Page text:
Tuesday, March 26, 2013

“You can cut all the flowers but you cannot keep Spring from coming.”

Believers know that the presence of evil is always accompanied by the presence of good, by grace... Where evil grows, there the hope for good also grows... In the love that pours forth from the heart of Christ, we find hope for the future of the world. Christ has redeemed the world: "By his wounds we are healed."  -  Blessed Pope John Paul II

(Gospel Text: John 13:21-33, 36-38)
Reclining at table with his disciples, Jesus was deeply troubled and testified,
“Amen, amen, I say to you, one of you will betray me.”
The disciples looked at one another, at a loss as to whom he meant.
One of his disciples, the one whom Jesus loved,
was reclining at Jesus’ side.
So Simon Peter nodded to him to find out whom he meant.
He leaned back against Jesus’ chest and said to him,
“Master, who is it?”
Jesus answered,
“It is the one to whom I hand the morsel after I have dipped it.”
So he dipped the morsel and took it and handed it to Judas,
son of Simon the Iscariot.
After Judas took the morsel, Satan entered him.
So Jesus said to him, “What you are going to do, do quickly.”
Now none of those reclining at table realized why he said this to him.
Some thought that since Judas kept the money bag, Jesus had told him,
“Buy what we need for the feast,”
or to give something to the poor.
So Judas took the morsel and left at once. And it was night.

When he had left, Jesus said,
“Now is the Son of Man glorified, and God is glorified in him.
If God is glorified in him, God will also glorify him in himself,
and he will glorify him at once.
My children, I will be with you only a little while longer.
You will look for me, and as I told the Jews,
‘Where I go you cannot come,’ so now I say it to you.”

Simon Peter said to him, “Master, where are you going?”
Jesus answered him,
“Where I am going, you cannot follow me now,
though you will follow later.”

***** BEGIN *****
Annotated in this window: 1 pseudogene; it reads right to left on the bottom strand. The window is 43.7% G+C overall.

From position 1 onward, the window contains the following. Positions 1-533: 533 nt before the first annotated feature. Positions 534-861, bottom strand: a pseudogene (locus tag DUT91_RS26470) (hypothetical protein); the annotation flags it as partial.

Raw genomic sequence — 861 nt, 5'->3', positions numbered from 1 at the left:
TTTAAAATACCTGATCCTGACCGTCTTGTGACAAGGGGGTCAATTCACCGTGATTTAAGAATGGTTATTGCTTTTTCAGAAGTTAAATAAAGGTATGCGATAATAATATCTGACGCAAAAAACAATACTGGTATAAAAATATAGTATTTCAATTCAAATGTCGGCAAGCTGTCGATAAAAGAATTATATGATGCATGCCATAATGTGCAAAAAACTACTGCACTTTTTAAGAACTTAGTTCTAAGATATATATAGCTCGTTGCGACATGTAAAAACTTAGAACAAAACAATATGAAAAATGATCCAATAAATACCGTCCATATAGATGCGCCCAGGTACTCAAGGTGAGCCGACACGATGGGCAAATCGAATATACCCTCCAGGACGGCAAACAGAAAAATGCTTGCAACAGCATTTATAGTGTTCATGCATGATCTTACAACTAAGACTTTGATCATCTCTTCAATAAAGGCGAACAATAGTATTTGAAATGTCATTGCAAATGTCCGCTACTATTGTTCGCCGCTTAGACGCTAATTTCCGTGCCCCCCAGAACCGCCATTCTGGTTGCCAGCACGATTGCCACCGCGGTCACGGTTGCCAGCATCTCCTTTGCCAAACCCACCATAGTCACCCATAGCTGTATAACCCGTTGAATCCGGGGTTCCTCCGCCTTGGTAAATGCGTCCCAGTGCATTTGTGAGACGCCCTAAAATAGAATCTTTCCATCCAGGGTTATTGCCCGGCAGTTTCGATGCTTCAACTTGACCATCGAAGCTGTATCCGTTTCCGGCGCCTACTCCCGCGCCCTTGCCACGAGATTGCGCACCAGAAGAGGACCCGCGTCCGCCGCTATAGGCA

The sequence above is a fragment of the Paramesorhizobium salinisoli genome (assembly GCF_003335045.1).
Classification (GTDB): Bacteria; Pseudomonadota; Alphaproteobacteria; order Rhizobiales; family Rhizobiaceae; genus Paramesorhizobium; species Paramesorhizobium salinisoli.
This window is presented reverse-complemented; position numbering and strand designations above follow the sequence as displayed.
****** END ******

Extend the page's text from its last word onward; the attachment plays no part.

Peter said to him,
“Master, why can I not follow you now? 
I will lay down my life for you.”
Jesus answered, “Will you lay down your life for me?
Amen, amen, I say to you, the cock will not crow
before you deny me three times.”

What had happened to Judas? How could things have gone so wrong? How could, after three years with Jesus, he have given up all hope?

Unlike Peter, who after his apostasy when he swore that he never knew the Lord after having sworn hours earlier that he would never abandon him wept when he realized he had sinned against the Lord and who turned to the Lord for mercy; unlike the Good Thief on the Cross, who hoping in God's love and mercy, turned to the Lord and asked him to remember Him when he came into his kingdom hours before his death; Judas never understood the depths of God's love and mercy.

He never understood the meaning of the parable of the prodigal Son. He never understood the meaning of Jesus' teaching on the lost sheep and heaven's rejoicing more for one repentant sinner than for all those who never sinned and needed repentance. He never understood the meaning of Jesus' statement to Peter of the infinite forgiveness of God, seventy-seven times. He never understood that Jesus' whole mission was to come to save sinners, to save men just like Judas, to save Judas himself.

After Judas had recognized how wrong his action was, after he saw that Jesus was condemned to death, he returned to the high chief priests and elders, as we'll see in tomorrow's reading, and said, "I have sinned by betraying innocent blood," throwing the silver pieces on the floor. Yes he had sinned! But rather than have that sin lead him to the One who was about to die to save him from that sin if only he would turn back to him, Judas, despairing of that forgiveness, went to field and took his own life. What a tragedy indeed!

Where is the good news in the tragedy of Judas? Only God knows if there was any good news for Judas between the tightening of the noose and his sad death seconds later. For us, however, there is good news in the fact that Judas' example illustrates just how essential hope and trust in the Lord's mercy are for our Christian lives.

No matter what we've done in the past, no matter how bad we think our lot is, no matter how unforgivable we think we might be, we can always turn to and trust in the Lord's mercy administered in the Sacrament of Reconciliation. St. Peter did, even though he had considered a little warmth by a fire more valuable than his allegiance to Christ. St. Paul did, even though he used to kill Christians for a living, terrorizing the Christians in the 30s just like Nero would in the 60s and Roman emperors after that.  And so should we.

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